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Golf fills the void Richard Pena | Sat, Jan 29 2011 12:00 PM

This weekend the San Diego area will observe the staging of the Farmer's Insurance Golf Tournament at Torrey Pines. We mention this because the event breaks the winter hiatus that we have in sports and in sport news.

It was sometime in December when the San Diego Chargers let a mediocre group of misfits from Oakland beat up on them and there went all semblances of making the playoffs. That, for all practical purposes took care of local sports, for a while anyway.

Oh, I knew the San Diego State University Aztecs had a pretty fair football season, even playing in and winning a bowl game. And I also know the State basketball team is making a bit of noise, hitting near the top of the rankings and we know that we should give them some credit since State was my Alma Mater and all.

But we also know that this is a temporary thing. Before too long the season will be over and the coach that guided them this season will probably seek greener pastures at some bigger and more renowned venue and there goes the program.

We, therefore, take heart with the golf tournament this weekend because it does, indeed, break this dearth of sports in our area. And this even though the event has a strange sounding name.

Farmers Insurance is lending its name and, no doubt, furnishing the big bucks that go with this sponsorship. This is the first year that it has had this title.

We have followed this tournament for more years than we can remember and its sponsors have numbered many. In recent years it was known as the Buick Open. This was always good for everyone, players, spectators, and local Buick dealers. There were many cars, all Buicks, of course, furnished to the players and others. These cars were then sold at a discount after the tournament making everyone happy.

I recall one incident in one of the early years of the Buick Open. Tournament officials, who are always looking for volunteers, asked for drivers for golfers. I was interested in that so I called for information. The driver was to pick up the car and then the golfer and squire him to the course, naturally, and then probably back to his lodgings. The day for the driver started at about five in the morning.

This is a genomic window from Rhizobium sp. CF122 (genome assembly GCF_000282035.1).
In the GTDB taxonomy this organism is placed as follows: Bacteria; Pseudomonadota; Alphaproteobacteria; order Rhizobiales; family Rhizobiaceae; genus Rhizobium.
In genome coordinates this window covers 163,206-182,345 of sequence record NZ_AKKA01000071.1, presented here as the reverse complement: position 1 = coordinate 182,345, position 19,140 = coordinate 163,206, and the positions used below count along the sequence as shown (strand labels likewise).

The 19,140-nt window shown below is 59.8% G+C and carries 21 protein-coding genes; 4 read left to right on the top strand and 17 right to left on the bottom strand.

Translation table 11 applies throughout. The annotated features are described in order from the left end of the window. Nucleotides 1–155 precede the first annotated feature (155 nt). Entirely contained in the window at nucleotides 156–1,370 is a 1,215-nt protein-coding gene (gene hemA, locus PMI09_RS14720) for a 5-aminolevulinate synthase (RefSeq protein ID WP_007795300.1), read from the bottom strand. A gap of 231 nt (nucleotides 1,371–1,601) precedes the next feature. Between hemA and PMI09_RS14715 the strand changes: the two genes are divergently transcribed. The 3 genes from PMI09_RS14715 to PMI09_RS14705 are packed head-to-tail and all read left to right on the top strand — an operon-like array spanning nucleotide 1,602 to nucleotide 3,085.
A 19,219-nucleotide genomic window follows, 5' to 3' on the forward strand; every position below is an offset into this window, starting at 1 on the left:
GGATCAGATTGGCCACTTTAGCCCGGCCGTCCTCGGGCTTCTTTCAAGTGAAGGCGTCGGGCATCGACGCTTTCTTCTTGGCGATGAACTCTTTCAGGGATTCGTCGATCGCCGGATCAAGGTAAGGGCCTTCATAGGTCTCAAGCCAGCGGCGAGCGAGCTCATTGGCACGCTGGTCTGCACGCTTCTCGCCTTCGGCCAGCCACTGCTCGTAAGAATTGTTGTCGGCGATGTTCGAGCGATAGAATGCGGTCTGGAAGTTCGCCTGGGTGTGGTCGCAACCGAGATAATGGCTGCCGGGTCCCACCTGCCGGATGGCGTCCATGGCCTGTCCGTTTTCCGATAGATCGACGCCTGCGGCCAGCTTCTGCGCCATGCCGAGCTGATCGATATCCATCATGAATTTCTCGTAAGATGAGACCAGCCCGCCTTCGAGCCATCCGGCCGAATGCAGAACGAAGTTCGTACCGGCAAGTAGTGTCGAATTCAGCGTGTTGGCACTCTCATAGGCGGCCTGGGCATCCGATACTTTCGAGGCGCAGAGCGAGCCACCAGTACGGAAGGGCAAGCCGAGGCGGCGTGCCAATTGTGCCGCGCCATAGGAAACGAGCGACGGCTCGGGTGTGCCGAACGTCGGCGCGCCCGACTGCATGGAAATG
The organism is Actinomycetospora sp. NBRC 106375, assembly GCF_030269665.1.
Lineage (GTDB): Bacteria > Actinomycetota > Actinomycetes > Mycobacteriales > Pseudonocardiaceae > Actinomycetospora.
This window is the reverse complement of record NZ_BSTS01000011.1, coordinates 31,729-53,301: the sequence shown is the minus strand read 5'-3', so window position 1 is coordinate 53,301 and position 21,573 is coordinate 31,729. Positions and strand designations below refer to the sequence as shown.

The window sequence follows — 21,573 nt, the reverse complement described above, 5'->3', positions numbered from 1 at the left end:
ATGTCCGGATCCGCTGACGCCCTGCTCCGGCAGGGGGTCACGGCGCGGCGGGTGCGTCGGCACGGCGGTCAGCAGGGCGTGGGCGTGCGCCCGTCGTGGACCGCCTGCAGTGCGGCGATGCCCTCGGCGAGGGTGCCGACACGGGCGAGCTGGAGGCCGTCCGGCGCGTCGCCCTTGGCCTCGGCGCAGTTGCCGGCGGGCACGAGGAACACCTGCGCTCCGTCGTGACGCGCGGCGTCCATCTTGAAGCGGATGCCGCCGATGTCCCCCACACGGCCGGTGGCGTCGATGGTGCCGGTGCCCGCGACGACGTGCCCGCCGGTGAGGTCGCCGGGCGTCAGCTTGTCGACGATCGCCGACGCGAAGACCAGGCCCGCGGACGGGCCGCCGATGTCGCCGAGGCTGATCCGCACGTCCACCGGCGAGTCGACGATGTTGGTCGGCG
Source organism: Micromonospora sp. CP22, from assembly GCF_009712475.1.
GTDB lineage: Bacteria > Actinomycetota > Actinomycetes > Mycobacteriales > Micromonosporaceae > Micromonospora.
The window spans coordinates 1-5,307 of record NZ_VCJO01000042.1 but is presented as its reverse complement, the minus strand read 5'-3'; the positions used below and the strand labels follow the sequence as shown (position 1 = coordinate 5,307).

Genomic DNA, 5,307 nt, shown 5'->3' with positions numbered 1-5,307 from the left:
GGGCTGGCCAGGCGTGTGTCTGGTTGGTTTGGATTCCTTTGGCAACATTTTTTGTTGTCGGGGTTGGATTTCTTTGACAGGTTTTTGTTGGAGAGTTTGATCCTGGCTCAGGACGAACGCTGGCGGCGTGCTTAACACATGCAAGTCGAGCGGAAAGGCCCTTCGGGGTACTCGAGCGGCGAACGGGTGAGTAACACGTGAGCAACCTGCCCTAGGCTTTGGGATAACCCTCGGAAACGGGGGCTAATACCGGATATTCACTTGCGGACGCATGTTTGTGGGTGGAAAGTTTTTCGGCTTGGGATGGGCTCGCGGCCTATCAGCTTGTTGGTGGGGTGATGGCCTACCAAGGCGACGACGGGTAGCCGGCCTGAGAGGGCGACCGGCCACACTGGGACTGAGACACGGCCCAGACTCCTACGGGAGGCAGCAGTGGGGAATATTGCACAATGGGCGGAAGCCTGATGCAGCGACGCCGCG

After my U.S. Navy days I developed somewhat of an aversion to alarm clocks and early rising. I, therefore, had to renege on the chauffeur gig.

The San Diego Open, in addition to having had many sponsors over the years has also been played at many golf courses. One of the earliest that I can remember was staged at Singing Hills. This was back in the days of Sam Snead, Ben Hogan and others of that era. A gallery favorite at that tournament was Tommy Bolt who had the nickname of Terrible Tom. He had a temper that manifested itself in many ways the most obvious one- throwing clubs in anger.

In later years many of Bolt's followers came to the conclusion that this was just a show. In an interview he had stated that if one is going to throw a club in anger always throw it in the direction that one is walking. It is rather demeaning, he added, to throw it behind you and then has to walk all the way back to pick it up.

In its heyday, that is, the tournaments in the 60s and 70s I used to like to attend on Wednesday, the pro-am day. On that particular day you might see many folks that you would not ordinarily meet up with. I saw presidents, public officials, and, of course, many folks from the entertainment business. I recall once when the tourney was held in Mission Valley at what was then the Stardust Country Club. The tournament was then known as the Andy Williams Open since the singer. Williams was the principal sponsor.

I, along with many others, was following a foursome of three professional golfers and Williams. During the walk over three or four holes I struck up a conversation with a pleasant, young lady who seemed to know quite a bit about golf and the players. After a few holes she left us common folks, ducked under the barricading rope and went up to Williams who immediately embraced her. I learned that I had been speaking with Mrs. Williams and was unaware of it. That was the nearest I came to fame that year.

Three years ago Torrey Pines hosted the U.S. Open one of the major golf tournaments. My son David was visiting here and he had tickets. I, therefore, went out there a couple of days and watched Tiger Woods win in heroic fashion since he was playing with a gimpy leg. This weekend, alas, I will be watching it but from the confines of my La-Z-Boy. These days I am the one with the gimpy legs, among other things. Nevertheless, I will be greeting the 2011 sporting world in San Diego.



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